BWW Review: TRUMBO Is Solid, But Bryan Cranston is Brilliant
TRUMBO opens in 1947, the year the House Un-American Activities Committee (HUAC) began to convene hearings with the express purpose of rooting out communists and communist sympathizers in the film industry. Before even meeting our protagonist, Dalton Trumbo, the film reminds us that there was a time, before slogans like "every Communist is Moscow's spy" became commonplace, that many Americans joined the Communist Party. Trumbo himself joined in 1943, well before the Cold War and the Red Scare caused the U.S. government and many Americans to turn a jaundiced eye toward party members.
In 1947 the Dalton Trumbo (Bryan Cranston) we meet is a successful writer, just signed by MGM's Louis B. Mayer (Richard Portnow) to a record-breaking three-year deal that will make him the highest paid writer in Hollywood. From the get-go, Trumbo is established as eccentric, the kind of man who comfortably writes in the bathtub on a makeshift table. He is man of his time, chain smoking from a jaunty cigarette holder while hunched over a typewriter henpecking out his latest script.
But he is also an outsider: first as a writer, a director noting early that Trumbo is "among us, not one of us," and then for his politics, called a "traitor" and a "swimming pool Soviet." It's not long before Trumbo is subpoenaed to testify before HUAC and, unsurprisingly, refuses to answer their questions, as do nine others. The so-called "Hollywood Ten" are charged with contempt of court and eventually found guilty. Trumbo makes the conscious decision to play the odds, take the risk, and he loses.
After almost a year in prison, and his record-breaking contract broken by Mayer, Trumbo is released and returns home to find himself blacklisted. Thanks to the work of HUAC and famed gossip columnist Hedda Hopper (Helen Mirren), no major studio will hire him. For the next 13 years, he pens low-budget films under assumed names (including one that wins Trumbo, or "Robert Rich," an Oscar) and works toward regaining everything he, and many others, lost.
TRUMBO is well-written, an unsurprising revelation since it is essentially a film with three writers: Bruce Cook, the writer of Dalton Trumbo, the book on which the film is based; John McNamara, the screenwriter; and Trumbo himself -- a multiple Academy Award winning writer whose words, Louis C.K.'s Arlen Hird jokes, sound like they should be "chiseled in a rock." Words are Trumbo's forte, so quips and one-liners, as well as ennobling assertions, liberally pepper the script.
Director Jay Roach has turned out a solid film, one that allows his actors to take center stage and shine -- and he's got quite a group of actors. Cranston beautifully embodies Dalton Trumbo. Trumbo is principled and dogged but better yet clever, a complete smart-ass. He's also flawed, short-tempered and myopic, qualities exacerbated by the likes of Hopper, the Motion Picture Alliance, and HUAC. With his family, Trumbo is most human -- in all the best and worst ways. Trumbo's relationship to his family, particularly his wife Cleo (Diane Lane) and his oldest child Nikola (Elle Fanning), allows us to track the strain of the blacklist on the man.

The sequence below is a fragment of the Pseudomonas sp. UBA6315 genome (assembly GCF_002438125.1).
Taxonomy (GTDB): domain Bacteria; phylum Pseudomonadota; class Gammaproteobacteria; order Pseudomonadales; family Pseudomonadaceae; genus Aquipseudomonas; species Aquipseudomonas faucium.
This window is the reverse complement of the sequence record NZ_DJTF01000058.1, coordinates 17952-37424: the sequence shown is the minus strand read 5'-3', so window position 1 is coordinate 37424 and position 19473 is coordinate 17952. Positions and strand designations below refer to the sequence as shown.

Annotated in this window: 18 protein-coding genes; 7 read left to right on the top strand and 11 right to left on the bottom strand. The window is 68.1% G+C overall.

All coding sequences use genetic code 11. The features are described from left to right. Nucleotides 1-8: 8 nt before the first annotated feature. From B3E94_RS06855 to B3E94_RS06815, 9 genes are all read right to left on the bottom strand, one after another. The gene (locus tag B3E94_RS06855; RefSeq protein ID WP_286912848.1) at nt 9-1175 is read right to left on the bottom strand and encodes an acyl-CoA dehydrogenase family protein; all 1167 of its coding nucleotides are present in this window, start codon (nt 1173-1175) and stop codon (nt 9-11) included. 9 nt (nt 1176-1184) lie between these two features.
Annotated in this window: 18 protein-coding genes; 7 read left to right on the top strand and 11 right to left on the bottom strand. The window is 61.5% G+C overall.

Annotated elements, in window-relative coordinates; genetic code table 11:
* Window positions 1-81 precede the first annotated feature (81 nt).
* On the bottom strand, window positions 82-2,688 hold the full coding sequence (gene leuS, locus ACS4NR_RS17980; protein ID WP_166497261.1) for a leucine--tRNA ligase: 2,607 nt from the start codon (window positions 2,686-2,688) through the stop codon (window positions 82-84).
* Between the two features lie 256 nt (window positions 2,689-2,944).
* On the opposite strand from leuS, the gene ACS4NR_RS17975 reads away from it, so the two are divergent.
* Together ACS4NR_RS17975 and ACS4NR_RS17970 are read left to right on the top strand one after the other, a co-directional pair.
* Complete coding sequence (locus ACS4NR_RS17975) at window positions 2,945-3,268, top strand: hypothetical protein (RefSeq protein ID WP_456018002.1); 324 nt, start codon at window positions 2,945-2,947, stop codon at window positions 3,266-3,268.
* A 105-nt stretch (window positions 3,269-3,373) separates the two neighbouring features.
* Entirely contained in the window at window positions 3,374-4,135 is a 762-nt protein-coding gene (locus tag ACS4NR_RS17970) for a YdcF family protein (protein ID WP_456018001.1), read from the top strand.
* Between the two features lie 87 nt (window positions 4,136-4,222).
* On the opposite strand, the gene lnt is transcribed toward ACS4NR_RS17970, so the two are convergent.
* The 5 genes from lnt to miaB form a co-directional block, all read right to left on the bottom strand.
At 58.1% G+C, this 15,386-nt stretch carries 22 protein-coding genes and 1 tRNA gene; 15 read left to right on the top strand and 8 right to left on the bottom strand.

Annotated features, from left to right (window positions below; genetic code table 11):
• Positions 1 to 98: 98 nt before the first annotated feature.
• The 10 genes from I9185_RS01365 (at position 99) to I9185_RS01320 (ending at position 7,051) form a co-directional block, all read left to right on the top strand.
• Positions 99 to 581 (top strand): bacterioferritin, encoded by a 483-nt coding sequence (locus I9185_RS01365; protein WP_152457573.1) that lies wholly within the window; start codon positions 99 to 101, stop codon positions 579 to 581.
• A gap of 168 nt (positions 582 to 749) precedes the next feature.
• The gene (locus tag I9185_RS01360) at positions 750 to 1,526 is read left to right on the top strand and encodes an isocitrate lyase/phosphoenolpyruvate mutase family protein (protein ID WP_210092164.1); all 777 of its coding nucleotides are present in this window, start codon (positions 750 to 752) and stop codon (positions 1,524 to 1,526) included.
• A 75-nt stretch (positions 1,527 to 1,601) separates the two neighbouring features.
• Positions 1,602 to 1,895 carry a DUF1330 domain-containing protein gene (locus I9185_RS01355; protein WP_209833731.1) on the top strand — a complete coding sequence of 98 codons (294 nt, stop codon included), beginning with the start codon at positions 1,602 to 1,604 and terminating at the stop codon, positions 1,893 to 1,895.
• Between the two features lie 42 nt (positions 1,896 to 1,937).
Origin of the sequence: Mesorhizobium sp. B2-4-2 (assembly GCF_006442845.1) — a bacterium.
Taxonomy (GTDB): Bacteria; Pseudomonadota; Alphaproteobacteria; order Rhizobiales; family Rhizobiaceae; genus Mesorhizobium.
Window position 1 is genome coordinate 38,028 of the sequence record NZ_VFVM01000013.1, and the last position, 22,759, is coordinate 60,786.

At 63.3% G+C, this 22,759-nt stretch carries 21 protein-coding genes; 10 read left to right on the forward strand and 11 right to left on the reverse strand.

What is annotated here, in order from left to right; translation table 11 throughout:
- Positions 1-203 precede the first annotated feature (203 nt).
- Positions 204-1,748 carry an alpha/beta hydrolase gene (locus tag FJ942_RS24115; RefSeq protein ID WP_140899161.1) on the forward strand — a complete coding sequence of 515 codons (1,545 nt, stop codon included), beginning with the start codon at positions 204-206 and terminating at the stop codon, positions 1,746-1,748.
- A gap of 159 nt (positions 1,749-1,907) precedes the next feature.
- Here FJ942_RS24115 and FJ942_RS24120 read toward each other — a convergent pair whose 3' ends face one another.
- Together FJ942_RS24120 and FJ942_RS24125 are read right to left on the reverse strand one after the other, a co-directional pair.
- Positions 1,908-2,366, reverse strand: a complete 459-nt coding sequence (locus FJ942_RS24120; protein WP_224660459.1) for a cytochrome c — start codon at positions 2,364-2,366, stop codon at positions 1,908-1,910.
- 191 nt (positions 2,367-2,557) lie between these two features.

Lane's Cleo is refreshing -- a woman, and a wife, who isn't nagging her husband or constantly imploring him to think about the children. That said, however, her understanding and "quietness," as Trumbo calls it, pushes to the edges of credulity. On the other end of the spectrum, Mirren's virulent anti-communist Hopper, or "the lady with the big hat," is a woman on a mission -- unapologetically vicious, especially as she attempts to browbeat and coerce men like Mayer and Kirk Douglas (Dean O'Gorman).
Like any period piece set in Hollywood, stars abound -- sometimes in newsreels or Oscar clips, or just as voices on the radio, and of course as characters. Michael Stuhlbarg plays Edward G. Robinson, a man (not a character) in an understandably tough position. He plays the role well, the struggle clear on his face as the film progresses. On the other side of the political aisle is David James Elliott's John Wayne, who Cranston has an electric encounter with early in the film. O'Gorman captures a polished, all-American vibe with his Kirk Douglas and it is juxtaposed nicely with Christian Berkel as the very European Otto Preminger, who successfully (and amusingly) ends Christmas for the Trumbo family in 1958.
C.K.'s Arlen Hird is an important character, and while he doesn't detract from the film per se, it's tough to get a sense of how much acting he is actually doing. Alan Tudyk, as fellow writer Ian McLellan Hunter, is a welcome presence on screen, as is Adewale Akinnuoye-Agbaje as Trumbo's fellow inmate Virgil, but both don't have much to do. John Goodman, however, takes a memorable turn as Frank King, a purveyor of crappy cinema, a man who readily admits he makes "garbage." Goodman doles out a little vigilante ... well, it's not quite justice, and it's not quite comeuppance, but it's still incredibly satisfying in one of the film's most fun scenes.
Dalton Trumbo is the writer of such films as SPARTACUS, ROMAN HOLIDAY, EXODUS, and THE BRAVE ONE. All are films that, if HUAC and Hopper and the Motion Picture Alliance had their way during a dark chapter of American history, he'd either never have written or never received credit for writing. Trumbo's is a story worth telling, and a movie certainly worth watching.
TRUMBO, starring Bryan Cranston, Diane Lane, Helen Mirren, Louis C.K., Elle Fanning, John Goodman, and Michael Stuhlbarg, is rated R for language including some sexual references.